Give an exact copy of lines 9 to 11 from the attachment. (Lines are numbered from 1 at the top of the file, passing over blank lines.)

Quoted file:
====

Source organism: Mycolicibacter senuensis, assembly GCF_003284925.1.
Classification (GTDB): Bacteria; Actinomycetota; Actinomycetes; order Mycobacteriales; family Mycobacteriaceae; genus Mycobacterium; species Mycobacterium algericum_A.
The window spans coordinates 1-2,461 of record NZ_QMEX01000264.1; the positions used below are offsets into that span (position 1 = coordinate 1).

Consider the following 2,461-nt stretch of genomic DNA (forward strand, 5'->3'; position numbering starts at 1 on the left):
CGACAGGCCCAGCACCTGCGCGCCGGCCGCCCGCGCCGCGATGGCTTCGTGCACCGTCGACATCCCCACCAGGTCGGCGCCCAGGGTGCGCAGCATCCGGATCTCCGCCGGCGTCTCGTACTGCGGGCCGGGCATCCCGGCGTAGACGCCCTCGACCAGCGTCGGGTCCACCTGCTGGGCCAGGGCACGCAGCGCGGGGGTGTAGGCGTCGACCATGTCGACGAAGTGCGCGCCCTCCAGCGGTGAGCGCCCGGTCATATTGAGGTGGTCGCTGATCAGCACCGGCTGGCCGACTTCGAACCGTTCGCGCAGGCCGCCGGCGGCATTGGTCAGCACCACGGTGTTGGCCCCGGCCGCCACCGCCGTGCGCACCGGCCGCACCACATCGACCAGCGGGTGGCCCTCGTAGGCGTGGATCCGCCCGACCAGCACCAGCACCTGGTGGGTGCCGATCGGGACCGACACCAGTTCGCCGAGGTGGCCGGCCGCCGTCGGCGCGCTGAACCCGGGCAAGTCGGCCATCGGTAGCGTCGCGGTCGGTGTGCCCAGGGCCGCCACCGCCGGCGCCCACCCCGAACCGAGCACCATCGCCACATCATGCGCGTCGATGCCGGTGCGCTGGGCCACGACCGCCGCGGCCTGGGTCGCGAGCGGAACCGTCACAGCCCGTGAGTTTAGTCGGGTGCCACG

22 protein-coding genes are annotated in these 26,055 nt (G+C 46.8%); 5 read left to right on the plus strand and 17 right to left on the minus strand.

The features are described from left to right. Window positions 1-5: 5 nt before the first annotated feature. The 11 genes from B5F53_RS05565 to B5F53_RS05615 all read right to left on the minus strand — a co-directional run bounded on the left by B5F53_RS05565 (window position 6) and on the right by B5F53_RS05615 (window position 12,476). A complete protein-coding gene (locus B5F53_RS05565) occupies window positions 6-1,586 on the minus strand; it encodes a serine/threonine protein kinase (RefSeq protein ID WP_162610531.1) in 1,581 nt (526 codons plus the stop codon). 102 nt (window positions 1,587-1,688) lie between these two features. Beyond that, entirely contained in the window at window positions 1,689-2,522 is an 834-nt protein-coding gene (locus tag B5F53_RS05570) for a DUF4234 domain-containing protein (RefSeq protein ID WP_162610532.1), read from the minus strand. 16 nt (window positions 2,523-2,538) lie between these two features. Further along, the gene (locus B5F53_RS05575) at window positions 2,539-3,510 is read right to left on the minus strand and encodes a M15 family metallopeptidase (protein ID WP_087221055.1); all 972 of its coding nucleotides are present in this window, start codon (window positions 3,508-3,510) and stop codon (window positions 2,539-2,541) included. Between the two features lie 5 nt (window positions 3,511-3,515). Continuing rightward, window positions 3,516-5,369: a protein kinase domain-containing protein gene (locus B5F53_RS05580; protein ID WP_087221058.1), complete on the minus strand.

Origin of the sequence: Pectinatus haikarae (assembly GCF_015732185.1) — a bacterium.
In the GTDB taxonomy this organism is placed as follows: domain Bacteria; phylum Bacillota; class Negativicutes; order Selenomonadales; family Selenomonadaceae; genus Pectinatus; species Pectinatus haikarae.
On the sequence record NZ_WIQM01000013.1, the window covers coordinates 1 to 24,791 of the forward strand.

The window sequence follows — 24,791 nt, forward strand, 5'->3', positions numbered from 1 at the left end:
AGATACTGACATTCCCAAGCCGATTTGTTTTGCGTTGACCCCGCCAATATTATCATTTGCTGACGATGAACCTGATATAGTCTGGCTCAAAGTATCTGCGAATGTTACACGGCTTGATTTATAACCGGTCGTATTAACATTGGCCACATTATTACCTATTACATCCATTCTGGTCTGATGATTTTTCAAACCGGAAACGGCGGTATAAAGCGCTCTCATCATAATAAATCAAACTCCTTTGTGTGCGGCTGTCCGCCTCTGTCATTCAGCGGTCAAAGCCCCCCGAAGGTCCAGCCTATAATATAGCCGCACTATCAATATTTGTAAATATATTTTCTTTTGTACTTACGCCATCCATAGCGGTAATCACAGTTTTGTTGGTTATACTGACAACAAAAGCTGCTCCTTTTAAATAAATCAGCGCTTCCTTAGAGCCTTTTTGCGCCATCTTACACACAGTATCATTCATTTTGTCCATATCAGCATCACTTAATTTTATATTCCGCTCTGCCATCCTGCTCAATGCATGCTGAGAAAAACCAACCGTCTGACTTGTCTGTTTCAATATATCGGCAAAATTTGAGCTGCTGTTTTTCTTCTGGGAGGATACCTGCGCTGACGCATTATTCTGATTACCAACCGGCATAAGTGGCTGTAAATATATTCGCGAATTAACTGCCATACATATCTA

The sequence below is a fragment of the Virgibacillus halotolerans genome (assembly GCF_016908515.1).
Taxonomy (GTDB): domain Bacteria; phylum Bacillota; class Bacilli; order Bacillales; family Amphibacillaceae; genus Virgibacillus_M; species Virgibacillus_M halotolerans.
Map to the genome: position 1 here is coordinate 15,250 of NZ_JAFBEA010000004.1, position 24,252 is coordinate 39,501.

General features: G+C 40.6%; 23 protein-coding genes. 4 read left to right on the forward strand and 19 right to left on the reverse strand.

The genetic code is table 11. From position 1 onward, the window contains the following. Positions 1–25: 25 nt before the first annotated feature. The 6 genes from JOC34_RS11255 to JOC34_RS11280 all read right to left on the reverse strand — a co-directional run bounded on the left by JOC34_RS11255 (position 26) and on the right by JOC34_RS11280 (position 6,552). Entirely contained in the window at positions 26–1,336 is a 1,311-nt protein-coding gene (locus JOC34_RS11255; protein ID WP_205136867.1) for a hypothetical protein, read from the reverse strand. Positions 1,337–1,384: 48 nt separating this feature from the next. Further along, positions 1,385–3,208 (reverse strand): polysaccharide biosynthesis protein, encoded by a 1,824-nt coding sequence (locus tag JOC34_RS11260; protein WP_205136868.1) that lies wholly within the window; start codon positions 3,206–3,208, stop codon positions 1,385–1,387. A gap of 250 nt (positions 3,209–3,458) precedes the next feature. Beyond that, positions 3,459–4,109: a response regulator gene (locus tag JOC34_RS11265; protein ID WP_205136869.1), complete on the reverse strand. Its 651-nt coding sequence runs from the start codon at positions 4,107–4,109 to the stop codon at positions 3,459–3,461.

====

In the GTDB taxonomy this organism is placed as follows: domain Bacteria; phylum Bacillota; class Negativicutes; order Selenomonadales; family Selenomonadaceae; genus Pectinatus; species Pectinatus haikarae.
On the sequence record NZ_WIQM01000013.1, the window covers coordinates 1 to 24,791 of the forward strand.

The window sequence follows — 24,791 nt, forward strand, 5'->3', positions numbered from 1 at the left end: